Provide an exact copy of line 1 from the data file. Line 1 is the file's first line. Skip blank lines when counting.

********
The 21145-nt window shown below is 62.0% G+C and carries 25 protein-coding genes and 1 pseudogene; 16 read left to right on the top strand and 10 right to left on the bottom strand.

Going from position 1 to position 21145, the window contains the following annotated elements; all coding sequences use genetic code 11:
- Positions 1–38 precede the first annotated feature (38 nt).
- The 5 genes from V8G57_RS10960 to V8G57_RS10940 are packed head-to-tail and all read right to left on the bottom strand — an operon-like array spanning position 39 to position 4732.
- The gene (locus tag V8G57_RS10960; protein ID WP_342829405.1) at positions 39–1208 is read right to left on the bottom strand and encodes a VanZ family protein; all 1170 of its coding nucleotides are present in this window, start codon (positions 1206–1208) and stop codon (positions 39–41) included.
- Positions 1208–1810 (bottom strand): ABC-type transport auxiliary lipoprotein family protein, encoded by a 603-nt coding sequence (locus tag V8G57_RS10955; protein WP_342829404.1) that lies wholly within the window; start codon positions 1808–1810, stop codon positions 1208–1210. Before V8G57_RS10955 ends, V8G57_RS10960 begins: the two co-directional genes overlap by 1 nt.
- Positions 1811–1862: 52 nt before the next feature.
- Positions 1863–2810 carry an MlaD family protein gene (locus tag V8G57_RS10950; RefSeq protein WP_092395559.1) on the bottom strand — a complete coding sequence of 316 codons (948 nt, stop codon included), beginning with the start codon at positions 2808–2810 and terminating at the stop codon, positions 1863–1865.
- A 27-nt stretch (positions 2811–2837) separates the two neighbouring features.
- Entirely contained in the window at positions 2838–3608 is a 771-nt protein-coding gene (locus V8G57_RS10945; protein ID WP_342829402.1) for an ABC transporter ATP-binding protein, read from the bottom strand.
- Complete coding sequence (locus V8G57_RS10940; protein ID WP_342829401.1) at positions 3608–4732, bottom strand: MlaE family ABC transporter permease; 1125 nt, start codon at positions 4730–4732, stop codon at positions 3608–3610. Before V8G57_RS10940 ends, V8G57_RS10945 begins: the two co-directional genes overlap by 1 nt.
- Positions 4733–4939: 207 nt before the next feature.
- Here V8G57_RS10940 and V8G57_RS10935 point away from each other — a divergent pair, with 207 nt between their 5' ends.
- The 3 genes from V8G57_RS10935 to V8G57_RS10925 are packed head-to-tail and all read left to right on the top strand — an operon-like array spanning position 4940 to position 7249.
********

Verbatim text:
The 21145-nt window shown below is 62.0% G+C and carries 25 protein-coding genes and 1 pseudogene; 16 read left to right on the top strand and 10 right to left on the bottom strand.